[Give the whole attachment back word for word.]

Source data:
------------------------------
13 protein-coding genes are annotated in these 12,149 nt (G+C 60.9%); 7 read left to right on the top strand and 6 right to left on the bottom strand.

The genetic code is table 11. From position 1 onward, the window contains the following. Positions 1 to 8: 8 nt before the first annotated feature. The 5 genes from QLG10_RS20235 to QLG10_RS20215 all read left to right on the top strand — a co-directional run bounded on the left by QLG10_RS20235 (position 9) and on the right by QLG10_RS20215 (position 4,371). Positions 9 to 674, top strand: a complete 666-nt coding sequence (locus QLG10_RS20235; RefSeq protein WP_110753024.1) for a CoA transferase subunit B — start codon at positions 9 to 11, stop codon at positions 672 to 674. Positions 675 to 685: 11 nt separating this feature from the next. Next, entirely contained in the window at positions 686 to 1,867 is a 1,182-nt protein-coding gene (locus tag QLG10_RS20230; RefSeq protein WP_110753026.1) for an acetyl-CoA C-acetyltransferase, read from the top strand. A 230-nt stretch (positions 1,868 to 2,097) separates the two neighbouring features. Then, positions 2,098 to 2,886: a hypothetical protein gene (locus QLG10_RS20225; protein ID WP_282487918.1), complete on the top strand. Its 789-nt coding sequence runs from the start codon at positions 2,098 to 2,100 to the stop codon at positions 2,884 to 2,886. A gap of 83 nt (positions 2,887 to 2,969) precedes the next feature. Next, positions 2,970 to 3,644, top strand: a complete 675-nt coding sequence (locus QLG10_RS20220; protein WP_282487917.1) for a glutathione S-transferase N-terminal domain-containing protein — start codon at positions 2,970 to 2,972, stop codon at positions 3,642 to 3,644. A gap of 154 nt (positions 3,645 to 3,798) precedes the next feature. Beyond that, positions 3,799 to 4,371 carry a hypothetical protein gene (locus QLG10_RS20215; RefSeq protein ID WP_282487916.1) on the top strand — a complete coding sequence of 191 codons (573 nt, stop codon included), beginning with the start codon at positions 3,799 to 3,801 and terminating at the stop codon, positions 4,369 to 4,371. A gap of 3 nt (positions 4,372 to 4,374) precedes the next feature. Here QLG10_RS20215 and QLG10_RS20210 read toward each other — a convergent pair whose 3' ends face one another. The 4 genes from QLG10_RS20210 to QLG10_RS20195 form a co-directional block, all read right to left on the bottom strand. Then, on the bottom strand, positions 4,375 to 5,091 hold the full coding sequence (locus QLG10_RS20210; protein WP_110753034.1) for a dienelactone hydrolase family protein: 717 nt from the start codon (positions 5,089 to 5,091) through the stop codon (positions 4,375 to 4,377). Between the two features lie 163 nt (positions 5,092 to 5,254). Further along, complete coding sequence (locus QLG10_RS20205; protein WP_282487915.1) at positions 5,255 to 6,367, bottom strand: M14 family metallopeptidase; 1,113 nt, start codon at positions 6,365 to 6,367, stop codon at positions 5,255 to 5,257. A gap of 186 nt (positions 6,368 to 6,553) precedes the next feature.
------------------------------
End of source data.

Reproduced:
13 protein-coding genes are annotated in these 12,149 nt (G+C 60.9%); 7 read left to right on the top strand and 6 right to left on the bottom strand.

The genetic code is table 11. From position 1 onward, the window contains the following. Positions 1 to 8: 8 nt before the first annotated feature. The 5 genes from QLG10_RS20235 to QLG10_RS20215 all read left to right on the top strand — a co-directional run bounded on the left by QLG10_RS20235 (position 9) and on the right by QLG10_RS20215 (position 4,371). Positions 9 to 674, top strand: a complete 666-nt coding sequence (locus QLG10_RS20235; RefSeq protein WP_110753024.1) for a CoA transferase subunit B — start codon at positions 9 to 11, stop codon at positions 672 to 674. Positions 675 to 685: 11 nt separating this feature from the next. Next, entirely contained in the window at positions 686 to 1,867 is a 1,182-nt protein-coding gene (locus tag QLG10_RS20230; RefSeq protein WP_110753026.1) for an acetyl-CoA C-acetyltransferase, read from the top strand. A 230-nt stretch (positions 1,868 to 2,097) separates the two neighbouring features. Then, positions 2,098 to 2,886: a hypothetical protein gene (locus QLG10_RS20225; protein ID WP_282487918.1), complete on the top strand. Its 789-nt coding sequence runs from the start codon at positions 2,098 to 2,100 to the stop codon at positions 2,884 to 2,886. A gap of 83 nt (positions 2,887 to 2,969) precedes the next feature. Next, positions 2,970 to 3,644, top strand: a complete 675-nt coding sequence (locus QLG10_RS20220; protein WP_282487917.1) for a glutathione S-transferase N-terminal domain-containing protein — start codon at positions 2,970 to 2,972, stop codon at positions 3,642 to 3,644. A gap of 154 nt (positions 3,645 to 3,798) precedes the next feature. Beyond that, positions 3,799 to 4,371 carry a hypothetical protein gene (locus QLG10_RS20215; RefSeq protein ID WP_282487916.1) on the top strand — a complete coding sequence of 191 codons (573 nt, stop codon included), beginning with the start codon at positions 3,799 to 3,801 and terminating at the stop codon, positions 4,369 to 4,371. A gap of 3 nt (positions 4,372 to 4,374) precedes the next feature. Here QLG10_RS20215 and QLG10_RS20210 read toward each other — a convergent pair whose 3' ends face one another. The 4 genes from QLG10_RS20210 to QLG10_RS20195 form a co-directional block, all read right to left on the bottom strand. Then, on the bottom strand, positions 4,375 to 5,091 hold the full coding sequence (locus QLG10_RS20210; protein WP_110753034.1) for a dienelactone hydrolase family protein: 717 nt from the start codon (positions 5,089 to 5,091) through the stop codon (positions 4,375 to 4,377). Between the two features lie 163 nt (positions 5,092 to 5,254). Further along, complete coding sequence (locus QLG10_RS20205; protein WP_282487915.1) at positions 5,255 to 6,367, bottom strand: M14 family metallopeptidase; 1,113 nt, start codon at positions 6,365 to 6,367, stop codon at positions 5,255 to 5,257. A gap of 186 nt (positions 6,368 to 6,553) precedes the next feature.